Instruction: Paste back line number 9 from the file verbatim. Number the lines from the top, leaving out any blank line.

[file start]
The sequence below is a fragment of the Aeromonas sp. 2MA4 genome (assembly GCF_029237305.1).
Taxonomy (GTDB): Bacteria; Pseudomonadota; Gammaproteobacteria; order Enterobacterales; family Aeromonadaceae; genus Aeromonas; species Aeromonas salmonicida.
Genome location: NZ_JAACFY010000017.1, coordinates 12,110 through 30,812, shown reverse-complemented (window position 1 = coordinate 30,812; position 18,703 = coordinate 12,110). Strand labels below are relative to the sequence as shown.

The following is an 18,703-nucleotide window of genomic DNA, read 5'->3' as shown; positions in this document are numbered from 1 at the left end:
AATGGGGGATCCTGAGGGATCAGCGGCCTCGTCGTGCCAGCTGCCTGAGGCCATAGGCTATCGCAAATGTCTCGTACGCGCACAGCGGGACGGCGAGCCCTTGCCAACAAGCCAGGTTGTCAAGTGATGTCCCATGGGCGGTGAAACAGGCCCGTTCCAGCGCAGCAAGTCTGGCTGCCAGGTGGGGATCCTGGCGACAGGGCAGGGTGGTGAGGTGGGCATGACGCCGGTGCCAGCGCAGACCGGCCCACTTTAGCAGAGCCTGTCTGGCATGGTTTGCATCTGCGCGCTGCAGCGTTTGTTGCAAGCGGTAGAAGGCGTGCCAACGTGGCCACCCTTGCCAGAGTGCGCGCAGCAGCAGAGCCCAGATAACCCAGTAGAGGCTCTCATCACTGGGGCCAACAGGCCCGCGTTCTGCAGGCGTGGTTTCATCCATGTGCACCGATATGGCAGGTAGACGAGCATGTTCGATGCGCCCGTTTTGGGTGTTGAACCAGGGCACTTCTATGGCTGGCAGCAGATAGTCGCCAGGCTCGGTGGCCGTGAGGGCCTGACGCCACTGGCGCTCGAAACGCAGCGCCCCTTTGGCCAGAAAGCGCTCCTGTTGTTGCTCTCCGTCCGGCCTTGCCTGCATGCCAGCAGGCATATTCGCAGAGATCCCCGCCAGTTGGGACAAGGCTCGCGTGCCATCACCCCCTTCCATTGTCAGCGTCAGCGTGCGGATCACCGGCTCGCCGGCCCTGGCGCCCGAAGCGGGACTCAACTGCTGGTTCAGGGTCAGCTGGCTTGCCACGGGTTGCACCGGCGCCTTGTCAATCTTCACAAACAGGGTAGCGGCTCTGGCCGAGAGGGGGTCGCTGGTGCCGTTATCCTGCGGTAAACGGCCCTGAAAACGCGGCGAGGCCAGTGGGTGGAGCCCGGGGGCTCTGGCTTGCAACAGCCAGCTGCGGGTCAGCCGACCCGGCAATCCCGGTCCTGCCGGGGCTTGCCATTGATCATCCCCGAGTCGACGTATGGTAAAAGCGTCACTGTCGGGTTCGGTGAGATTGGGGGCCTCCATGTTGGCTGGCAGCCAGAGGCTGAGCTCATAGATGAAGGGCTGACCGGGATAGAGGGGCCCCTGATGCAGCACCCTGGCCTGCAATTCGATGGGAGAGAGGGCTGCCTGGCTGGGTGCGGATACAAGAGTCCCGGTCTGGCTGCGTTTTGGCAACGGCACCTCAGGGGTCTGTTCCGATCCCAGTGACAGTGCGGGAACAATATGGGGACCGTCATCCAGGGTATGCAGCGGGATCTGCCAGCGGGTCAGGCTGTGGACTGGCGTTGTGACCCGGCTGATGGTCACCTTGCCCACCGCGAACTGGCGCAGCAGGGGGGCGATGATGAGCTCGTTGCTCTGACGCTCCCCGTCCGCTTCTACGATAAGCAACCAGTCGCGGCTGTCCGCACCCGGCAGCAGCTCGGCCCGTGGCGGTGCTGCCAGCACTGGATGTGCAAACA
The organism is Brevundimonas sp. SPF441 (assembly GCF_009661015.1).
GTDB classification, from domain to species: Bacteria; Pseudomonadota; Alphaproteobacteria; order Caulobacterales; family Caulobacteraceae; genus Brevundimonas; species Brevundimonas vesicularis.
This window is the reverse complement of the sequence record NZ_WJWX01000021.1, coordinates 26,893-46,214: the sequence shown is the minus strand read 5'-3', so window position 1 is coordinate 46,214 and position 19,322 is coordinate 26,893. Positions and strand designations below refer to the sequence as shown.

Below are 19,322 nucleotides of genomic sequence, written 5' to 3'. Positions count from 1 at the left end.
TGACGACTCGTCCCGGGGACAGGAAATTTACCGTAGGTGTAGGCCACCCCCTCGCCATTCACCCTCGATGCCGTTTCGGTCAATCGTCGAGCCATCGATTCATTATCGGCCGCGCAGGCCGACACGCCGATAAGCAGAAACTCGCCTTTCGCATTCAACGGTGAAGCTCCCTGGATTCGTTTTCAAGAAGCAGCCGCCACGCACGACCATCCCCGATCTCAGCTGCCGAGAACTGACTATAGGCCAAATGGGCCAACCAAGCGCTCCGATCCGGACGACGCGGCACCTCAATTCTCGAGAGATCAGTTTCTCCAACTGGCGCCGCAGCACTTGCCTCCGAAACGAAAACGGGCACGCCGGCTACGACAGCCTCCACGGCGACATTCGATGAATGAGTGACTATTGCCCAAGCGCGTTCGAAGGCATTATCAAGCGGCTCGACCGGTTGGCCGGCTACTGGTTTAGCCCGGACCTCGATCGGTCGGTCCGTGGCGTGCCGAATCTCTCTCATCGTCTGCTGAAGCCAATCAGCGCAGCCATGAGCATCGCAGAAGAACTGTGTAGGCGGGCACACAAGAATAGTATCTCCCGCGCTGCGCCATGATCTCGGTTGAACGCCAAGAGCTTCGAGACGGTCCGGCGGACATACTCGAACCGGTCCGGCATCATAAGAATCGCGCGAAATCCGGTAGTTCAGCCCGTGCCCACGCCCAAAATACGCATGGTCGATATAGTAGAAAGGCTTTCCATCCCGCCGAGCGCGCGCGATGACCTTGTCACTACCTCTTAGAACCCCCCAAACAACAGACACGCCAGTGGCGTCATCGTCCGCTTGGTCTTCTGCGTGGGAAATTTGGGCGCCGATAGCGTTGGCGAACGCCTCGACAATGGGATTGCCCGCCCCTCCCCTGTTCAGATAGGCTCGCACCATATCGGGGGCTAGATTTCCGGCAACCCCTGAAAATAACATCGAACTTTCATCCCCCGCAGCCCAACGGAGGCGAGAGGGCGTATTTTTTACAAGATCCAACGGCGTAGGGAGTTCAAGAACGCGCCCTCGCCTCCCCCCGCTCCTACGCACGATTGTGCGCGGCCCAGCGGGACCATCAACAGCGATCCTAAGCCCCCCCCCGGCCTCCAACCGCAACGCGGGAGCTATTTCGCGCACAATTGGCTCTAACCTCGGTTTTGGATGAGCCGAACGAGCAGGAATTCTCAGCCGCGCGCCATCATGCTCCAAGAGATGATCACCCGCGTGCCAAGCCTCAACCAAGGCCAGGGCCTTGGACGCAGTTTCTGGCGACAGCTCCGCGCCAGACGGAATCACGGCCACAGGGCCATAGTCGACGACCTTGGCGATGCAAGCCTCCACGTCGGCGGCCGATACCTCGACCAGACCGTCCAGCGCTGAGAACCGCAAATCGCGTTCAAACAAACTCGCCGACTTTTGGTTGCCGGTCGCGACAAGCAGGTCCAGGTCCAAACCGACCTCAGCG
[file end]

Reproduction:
Below are 19,322 nucleotides of genomic sequence, written 5' to 3'. Positions count from 1 at the left end.